- Special Reports
- Maps & Data
- 2015 In Review
- Dear Abby
- Games & Puzzles
- Events & Exhibits
- Food & Drink
- Arts & Music
- Movies & TV
Hospitals and other health care providers are bracing for the damaging impact they say would result under Gov. Dannel P. Malloy's budget plan, while the governor's office is counting on implementation of the federal Affordable Care Act to offset cuts in those areas.
"This will impact access to key services and probably lead to the elimination of key jobs," said Mike O'Farrell, spokesman for Lawrence + Memorial Hospital in New London, which is anticipating losing at least $2.8 million of the $12 million in state funds it receives as reimbursement for caring for those with inadequate or no health insurance. "We can't absorb these cuts. None of the hospitals can."
David Whitehead, president and chief executive officer of The William W. Backus Hospital in Norwich, had similarly dire predictions.
"This is nothing but devastating for hospitals and patients," he said, adding that Backus stands to lose $5.4 million in fiscal 2014 and $10.8 million in fiscal 2015, funds the hospital was expecting to receive as reimbursement for covering uninsured and underinsured patients.
"This budget plan places us at the tipping point - dramatically altering our region's safety net, affecting programs, services and those who provide them," he said.
Both hospitals urged local lawmakers to oppose the governor's plan. Bruce Cummings, president and chief executive officer of L+M, sent an email message to the hospital's 3,000 employees urging them to contact lawmakers.
The Connecticut Hospital Association issued a statement Wednesday, saying that the hospital cuts would amout to "shredding the state's health care safety net."
Benjamin Barnes, secretary of the Office of Policy and Management, said the budget proposal would provide $135 million in fiscal 2014 for uncompensated care reimbursements to hospitals, about half of the 2013 figure, which had been reduced 25 percent during budget adjustments last fall. The entire amount would be eliminated in fiscal 2015.
The plan is based on the premise that once the state's health insurance exchange is operating in 2014, more of the state's uninsured or underinsured residents would be covered either by private insurance or expanded Medicaid eligibility, so an uncompensated care fund would become virtually obsolete.
The Connecticut Health Insurance Exchange is on track to begin enrolling residents in October, with coverage starting Jan. 1, 2014, said Jason Madrak, chief marketing officer for the exchange. Federal subsidies and reimbursements would offset the costs of expanded Medicaid and private insurance through the exchange.
"There are gambles and bets being made that we'll be up and running, and we're up for the challenge," Madrak said.
Hospitals, however, are not reassured.
"While we applaud the Governor's decision to move Medicaid patients into the Connecticut Health Insurance Exchange, it must be done in a responsible way so there is no gap in coverage, and so the healthcare savings achieved from that move is reinvested in the healthcare system," the state hospital association said in its statement.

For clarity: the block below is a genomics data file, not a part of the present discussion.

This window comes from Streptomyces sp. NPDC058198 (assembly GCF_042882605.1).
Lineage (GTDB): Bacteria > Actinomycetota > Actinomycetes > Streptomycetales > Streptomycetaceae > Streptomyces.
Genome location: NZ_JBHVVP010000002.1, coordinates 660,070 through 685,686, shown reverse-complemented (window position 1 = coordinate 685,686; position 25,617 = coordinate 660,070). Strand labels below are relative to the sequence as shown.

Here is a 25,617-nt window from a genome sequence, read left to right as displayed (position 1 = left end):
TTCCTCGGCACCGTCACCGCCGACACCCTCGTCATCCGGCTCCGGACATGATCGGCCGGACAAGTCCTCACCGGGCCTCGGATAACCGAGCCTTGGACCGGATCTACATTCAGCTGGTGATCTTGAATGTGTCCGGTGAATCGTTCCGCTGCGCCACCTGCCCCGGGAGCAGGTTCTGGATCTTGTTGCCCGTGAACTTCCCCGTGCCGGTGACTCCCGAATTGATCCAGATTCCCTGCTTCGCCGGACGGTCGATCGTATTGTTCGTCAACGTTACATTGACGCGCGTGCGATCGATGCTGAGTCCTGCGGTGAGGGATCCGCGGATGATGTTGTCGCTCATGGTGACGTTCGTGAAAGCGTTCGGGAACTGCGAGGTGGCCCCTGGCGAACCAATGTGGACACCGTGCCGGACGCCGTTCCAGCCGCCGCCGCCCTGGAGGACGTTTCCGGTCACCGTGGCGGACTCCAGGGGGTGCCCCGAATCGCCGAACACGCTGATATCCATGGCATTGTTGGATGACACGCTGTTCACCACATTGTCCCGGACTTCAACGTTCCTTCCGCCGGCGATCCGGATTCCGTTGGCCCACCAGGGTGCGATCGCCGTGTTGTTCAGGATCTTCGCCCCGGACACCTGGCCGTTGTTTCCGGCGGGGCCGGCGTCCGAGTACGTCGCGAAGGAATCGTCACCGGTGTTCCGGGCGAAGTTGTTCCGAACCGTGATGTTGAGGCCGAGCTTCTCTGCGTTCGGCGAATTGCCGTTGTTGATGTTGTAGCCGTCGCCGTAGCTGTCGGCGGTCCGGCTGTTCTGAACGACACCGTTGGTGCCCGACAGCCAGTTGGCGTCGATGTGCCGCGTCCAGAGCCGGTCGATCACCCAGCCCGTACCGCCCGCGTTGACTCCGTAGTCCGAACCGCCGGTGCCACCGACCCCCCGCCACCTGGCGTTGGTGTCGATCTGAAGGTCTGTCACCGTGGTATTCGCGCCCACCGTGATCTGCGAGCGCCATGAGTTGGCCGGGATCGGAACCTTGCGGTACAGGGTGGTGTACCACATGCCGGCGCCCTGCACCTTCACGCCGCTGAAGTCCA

In addition to the uncompensated care cuts, Barnes said the governor's budget includes other changes that bring the total cuts to hospitals and other providers to more than $200 million in fiscal 2014, and $340 million less in fiscal 2015. This is achieved by reducing Medicaid fraud and moving some Medicaid recipients into private insurance through the insurance exchange as well as with reductions in funds to nursing homes and savings in prescription drug coverage and medical interpreter services, among other areas.
The savings are offset by increased Medicaid reimbursements to primary care doctors that would bring rates to Medicare levels and by expanding Medicaid eligibility to more low-income adults, Barnes said.
Nancy Cowser, vice president of planning at United Community & Family Services in Norwich, said the governor's budget would provide about $500,000 less in state funding to the agency than it currently receives. The agency, with a staff of 320 and primary care clinics in Norwich, Griswold and Plainfield, as well as behavioral health offices in New London and Colchester and a dental office in Groton, now receives about $7 million in state aid. It serves about 14,000 patients.
At risk is the agency's Healthy Start Program, which serves pregnant women, and provides coverage for uninsured patients and programs that provide rides to medical appointments and subsidize a thrift store, among others, Cowser said.
"Will we have reduced hours? Maybe. Will we have to eliminate staff? Absolutely," she said.
The new insurance exchanges, she said, are still an uncertainty.
"We don't know what the exchanges will look like, what the reimbursement rates will be," she said. "And not all folks will be insurable."
Not all health care providers are unhappy with Malloy's budget, however. Mark Masselli, president and chief executive officer of The Community Health Center, called it "a good budget" because it "focuses on trying to revive the economy, and there's nothing better for the people we serve than that they have jobs."
He added, though, that he is hoping for more funding for school-based health centers, and emphasized the importance of ensuring that plans for the health insurance exchange move forward. CHC, based in Middletown, operates clinics in New London and Groton as well as local school-based health centers.
"The big issue for Connecticut will be to make sure the exchange is up and running and that it be able to handle all the people eligible," he said. "There's a lot of work to do between now and then."